Stories from Sweden: Chasing Lights
[This is the fourth in a series of stories of my Erasmus exchange semester in Sweden. This series will take you through my amazing time in that country and through the several shenanigans I went through. Read more here, here and here.]
I’ve mentioned before that I’m an absolute science junkie and that I never lose the opportunity to learn more about the world as it is. TV is an especially convenient and fun catalyst of this love and the Discovery Channel of my youth the greatest window to the earth and her secrets. Apart from watching TV on Saturday mornings as I sat alone at home doing homework while everyone else was out at work/college, I’d also watch (a lot of) TV when I returned from school and had a snack/lunch. The Discovery Kids lineup aired at that time and I had a great time learning about different concepts. One particular show was Mystery Hunters (for all I learnt from it, it has taken me an embarrassingly long time to recall its name through frantic googling) back in 2002 that I took a liking to.
One particular episode that fascinated the outer space enthusiast in me featured the northern lights and the segment involved the faux launch of a rocket with a simplified explanation of the occurrence along with captivating images and videos of the phenomenon. At age 9, having hardly even traveled within the country, Scandinavia was too far off a region to properly imagine, heck I probably didn’t even know of Sweden’s actual location (okay that’s a lie, we all had school issued atlases by then) but nonetheless it remained something very far away, yet not so far that I didn’t think about every now and then.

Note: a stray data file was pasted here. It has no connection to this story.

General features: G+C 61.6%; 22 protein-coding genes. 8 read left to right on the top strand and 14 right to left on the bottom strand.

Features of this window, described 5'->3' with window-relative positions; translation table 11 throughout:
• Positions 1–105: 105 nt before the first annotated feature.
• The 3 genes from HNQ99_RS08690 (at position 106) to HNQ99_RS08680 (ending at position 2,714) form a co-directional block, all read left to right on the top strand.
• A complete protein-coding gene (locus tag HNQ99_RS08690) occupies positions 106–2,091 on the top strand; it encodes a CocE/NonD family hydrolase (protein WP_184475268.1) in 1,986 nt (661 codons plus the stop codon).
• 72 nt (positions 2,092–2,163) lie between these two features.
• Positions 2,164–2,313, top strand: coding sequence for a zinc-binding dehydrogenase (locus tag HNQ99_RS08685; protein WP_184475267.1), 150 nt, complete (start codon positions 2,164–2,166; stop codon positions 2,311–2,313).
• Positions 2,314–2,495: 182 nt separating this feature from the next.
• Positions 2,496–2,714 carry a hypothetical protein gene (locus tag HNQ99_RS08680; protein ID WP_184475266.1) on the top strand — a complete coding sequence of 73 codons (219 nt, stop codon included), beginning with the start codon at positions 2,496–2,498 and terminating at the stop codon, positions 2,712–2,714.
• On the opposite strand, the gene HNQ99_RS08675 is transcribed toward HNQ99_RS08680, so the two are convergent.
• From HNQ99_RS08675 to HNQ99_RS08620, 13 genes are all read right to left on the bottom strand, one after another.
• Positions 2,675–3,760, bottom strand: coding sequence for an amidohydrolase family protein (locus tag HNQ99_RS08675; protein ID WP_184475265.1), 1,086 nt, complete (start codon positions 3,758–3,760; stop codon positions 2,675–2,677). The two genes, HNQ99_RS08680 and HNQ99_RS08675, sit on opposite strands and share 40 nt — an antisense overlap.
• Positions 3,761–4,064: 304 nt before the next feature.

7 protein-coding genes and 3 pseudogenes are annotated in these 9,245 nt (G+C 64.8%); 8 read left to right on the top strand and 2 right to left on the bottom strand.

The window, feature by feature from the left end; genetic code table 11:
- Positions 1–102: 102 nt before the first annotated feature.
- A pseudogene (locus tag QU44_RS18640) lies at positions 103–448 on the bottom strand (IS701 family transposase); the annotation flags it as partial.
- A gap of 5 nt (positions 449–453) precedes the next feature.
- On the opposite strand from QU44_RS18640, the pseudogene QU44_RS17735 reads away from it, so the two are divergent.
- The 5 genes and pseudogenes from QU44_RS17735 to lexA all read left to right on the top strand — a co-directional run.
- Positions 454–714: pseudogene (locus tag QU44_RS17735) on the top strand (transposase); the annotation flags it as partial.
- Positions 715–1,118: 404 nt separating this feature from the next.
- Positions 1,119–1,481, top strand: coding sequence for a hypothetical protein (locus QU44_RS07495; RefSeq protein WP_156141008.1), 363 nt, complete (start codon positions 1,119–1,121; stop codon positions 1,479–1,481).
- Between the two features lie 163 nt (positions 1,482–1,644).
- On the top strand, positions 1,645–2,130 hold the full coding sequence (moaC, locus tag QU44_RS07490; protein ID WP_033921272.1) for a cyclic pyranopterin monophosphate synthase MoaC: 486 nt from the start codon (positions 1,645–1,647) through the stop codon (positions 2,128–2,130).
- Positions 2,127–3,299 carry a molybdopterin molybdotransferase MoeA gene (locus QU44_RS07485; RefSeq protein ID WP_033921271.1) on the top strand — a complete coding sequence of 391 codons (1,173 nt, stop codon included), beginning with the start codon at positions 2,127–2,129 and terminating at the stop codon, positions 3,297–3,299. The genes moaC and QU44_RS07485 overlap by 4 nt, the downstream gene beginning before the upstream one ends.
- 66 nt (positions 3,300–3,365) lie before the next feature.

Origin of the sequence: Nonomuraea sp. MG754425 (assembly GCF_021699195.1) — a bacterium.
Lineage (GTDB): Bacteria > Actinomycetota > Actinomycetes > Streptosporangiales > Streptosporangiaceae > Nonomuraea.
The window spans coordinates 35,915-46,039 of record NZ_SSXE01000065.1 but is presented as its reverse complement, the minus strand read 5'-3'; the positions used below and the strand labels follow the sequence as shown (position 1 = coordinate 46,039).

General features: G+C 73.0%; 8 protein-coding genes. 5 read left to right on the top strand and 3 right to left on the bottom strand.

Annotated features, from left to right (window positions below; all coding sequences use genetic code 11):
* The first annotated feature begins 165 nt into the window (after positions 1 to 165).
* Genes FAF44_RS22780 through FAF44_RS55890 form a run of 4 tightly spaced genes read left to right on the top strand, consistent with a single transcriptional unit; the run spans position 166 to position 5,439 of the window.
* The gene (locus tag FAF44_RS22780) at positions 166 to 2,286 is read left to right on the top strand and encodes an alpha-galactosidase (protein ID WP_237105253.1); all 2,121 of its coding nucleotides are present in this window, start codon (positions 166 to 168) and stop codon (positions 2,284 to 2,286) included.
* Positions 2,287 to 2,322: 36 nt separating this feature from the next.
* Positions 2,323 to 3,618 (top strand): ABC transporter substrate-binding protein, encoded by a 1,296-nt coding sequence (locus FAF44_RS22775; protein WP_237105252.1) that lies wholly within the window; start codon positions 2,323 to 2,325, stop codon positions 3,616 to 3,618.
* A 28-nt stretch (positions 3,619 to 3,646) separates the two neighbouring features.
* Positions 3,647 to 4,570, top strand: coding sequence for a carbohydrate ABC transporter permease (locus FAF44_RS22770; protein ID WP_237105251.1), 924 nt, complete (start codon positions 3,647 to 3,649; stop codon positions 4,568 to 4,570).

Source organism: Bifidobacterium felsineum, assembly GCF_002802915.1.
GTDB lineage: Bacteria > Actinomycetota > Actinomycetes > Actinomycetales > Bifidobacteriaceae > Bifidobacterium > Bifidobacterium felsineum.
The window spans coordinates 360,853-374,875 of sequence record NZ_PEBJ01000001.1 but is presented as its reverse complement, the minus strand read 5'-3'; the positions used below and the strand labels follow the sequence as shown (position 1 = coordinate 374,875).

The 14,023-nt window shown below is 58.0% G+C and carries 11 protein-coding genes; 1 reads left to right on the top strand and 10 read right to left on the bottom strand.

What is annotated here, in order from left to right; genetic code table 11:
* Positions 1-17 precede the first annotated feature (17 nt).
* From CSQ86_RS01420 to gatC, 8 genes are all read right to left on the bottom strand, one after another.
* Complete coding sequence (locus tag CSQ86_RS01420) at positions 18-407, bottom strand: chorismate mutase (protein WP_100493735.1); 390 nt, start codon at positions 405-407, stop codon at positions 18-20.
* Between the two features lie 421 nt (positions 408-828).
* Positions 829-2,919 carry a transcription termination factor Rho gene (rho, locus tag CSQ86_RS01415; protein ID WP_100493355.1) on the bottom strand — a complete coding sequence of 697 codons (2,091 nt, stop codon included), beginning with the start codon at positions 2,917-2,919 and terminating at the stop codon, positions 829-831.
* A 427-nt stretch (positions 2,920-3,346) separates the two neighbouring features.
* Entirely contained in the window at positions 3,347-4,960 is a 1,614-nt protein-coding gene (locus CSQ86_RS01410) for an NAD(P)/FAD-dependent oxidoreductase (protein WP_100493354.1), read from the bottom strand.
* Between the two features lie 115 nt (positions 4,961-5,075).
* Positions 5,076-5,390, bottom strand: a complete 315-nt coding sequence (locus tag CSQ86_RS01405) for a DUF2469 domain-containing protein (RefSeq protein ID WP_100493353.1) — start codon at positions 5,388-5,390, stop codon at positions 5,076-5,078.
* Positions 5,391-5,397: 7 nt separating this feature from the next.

As I grew up and grew more aware of the world I realised that seeing the lights was an executable goal and that one could see given the right circumstances.
At this point, dear reader, if you’re going to ask me “But what’s this got to do with Sweden, Tanmay?” then you’re kinda not joining the dots really.
Towards the latter part of my exchange program, I didn’t have a lot of school work and most student pubs had closed for the winter which meant that our means of entertainment were few and far and were of the nature of sitting around in someone’s kitchen drinking glögg and sharing stories and pulling each others’ legs. But every now and then one of us would have an ‘idea’ and try to spice things up to help pass the time during the long, dark Scandinavian winter (okay we were in a nice city with modern amenities and not locked away in some log hut in the woods but you get my drift). Sometimes we’d watch movies together in our respective languages, at other times we’d try our hand at baking (and failing) and at yet other times we’d go on long walks through the woods near Flogsta.